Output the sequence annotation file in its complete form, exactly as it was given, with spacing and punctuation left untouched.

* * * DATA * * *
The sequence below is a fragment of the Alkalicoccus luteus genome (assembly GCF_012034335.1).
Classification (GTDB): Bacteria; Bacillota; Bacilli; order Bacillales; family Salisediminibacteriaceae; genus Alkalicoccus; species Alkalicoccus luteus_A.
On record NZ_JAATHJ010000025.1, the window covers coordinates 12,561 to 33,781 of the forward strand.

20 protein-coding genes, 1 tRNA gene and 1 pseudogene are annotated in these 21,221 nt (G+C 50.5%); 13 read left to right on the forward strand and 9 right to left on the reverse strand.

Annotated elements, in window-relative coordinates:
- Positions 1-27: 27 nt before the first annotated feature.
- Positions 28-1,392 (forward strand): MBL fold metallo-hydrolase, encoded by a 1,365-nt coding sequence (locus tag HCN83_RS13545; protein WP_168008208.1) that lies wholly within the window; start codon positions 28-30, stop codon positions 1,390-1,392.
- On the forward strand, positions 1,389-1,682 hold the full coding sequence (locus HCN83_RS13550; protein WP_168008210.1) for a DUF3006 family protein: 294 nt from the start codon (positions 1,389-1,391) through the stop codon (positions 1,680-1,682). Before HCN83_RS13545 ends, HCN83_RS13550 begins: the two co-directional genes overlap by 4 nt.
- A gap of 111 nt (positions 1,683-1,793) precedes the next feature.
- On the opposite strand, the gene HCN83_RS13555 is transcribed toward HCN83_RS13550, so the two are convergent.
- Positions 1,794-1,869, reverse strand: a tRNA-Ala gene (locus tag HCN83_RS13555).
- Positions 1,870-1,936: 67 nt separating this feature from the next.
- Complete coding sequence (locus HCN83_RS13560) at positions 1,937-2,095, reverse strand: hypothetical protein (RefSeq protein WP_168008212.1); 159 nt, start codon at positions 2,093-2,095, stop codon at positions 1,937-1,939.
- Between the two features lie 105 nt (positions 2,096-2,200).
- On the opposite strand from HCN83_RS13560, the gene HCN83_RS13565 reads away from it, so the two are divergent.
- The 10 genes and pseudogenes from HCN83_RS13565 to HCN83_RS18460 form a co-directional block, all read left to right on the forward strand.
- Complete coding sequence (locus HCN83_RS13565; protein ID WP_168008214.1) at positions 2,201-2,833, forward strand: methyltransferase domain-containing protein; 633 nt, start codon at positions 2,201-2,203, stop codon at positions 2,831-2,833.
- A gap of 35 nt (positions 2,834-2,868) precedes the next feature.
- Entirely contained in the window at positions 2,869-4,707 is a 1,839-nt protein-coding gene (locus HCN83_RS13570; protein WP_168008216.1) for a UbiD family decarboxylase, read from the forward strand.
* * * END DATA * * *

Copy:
The sequence below is a fragment of the Alkalicoccus luteus genome (assembly GCF_012034335.1).
Classification (GTDB): Bacteria; Bacillota; Bacilli; order Bacillales; family Salisediminibacteriaceae; genus Alkalicoccus; species Alkalicoccus luteus_A.
On record NZ_JAATHJ010000025.1, the window covers coordinates 12,561 to 33,781 of the forward strand.

20 protein-coding genes, 1 tRNA gene and 1 pseudogene are annotated in these 21,221 nt (G+C 50.5%); 13 read left to right on the forward strand and 9 right to left on the reverse strand.

Annotated elements, in window-relative coordinates:
- Positions 1-27: 27 nt before the first annotated feature.
- Positions 28-1,392 (forward strand): MBL fold metallo-hydrolase, encoded by a 1,365-nt coding sequence (locus tag HCN83_RS13545; protein WP_168008208.1) that lies wholly within the window; start codon positions 28-30, stop codon positions 1,390-1,392.
- On the forward strand, positions 1,389-1,682 hold the full coding sequence (locus HCN83_RS13550; protein WP_168008210.1) for a DUF3006 family protein: 294 nt from the start codon (positions 1,389-1,391) through the stop codon (positions 1,680-1,682). Before HCN83_RS13545 ends, HCN83_RS13550 begins: the two co-directional genes overlap by 4 nt.
- A gap of 111 nt (positions 1,683-1,793) precedes the next feature.
- On the opposite strand, the gene HCN83_RS13555 is transcribed toward HCN83_RS13550, so the two are convergent.
- Positions 1,794-1,869, reverse strand: a tRNA-Ala gene (locus tag HCN83_RS13555).
- Positions 1,870-1,936: 67 nt separating this feature from the next.
- Complete coding sequence (locus HCN83_RS13560) at positions 1,937-2,095, reverse strand: hypothetical protein (RefSeq protein WP_168008212.1); 159 nt, start codon at positions 2,093-2,095, stop codon at positions 1,937-1,939.
- Between the two features lie 105 nt (positions 2,096-2,200).
- On the opposite strand from HCN83_RS13560, the gene HCN83_RS13565 reads away from it, so the two are divergent.
- The 10 genes and pseudogenes from HCN83_RS13565 to HCN83_RS18460 form a co-directional block, all read left to right on the forward strand.
- Complete coding sequence (locus HCN83_RS13565; protein ID WP_168008214.1) at positions 2,201-2,833, forward strand: methyltransferase domain-containing protein; 633 nt, start codon at positions 2,201-2,203, stop codon at positions 2,831-2,833.
- A gap of 35 nt (positions 2,834-2,868) precedes the next feature.
- Entirely contained in the window at positions 2,869-4,707 is a 1,839-nt protein-coding gene (locus HCN83_RS13570; protein WP_168008216.1) for a UbiD family decarboxylase, read from the forward strand.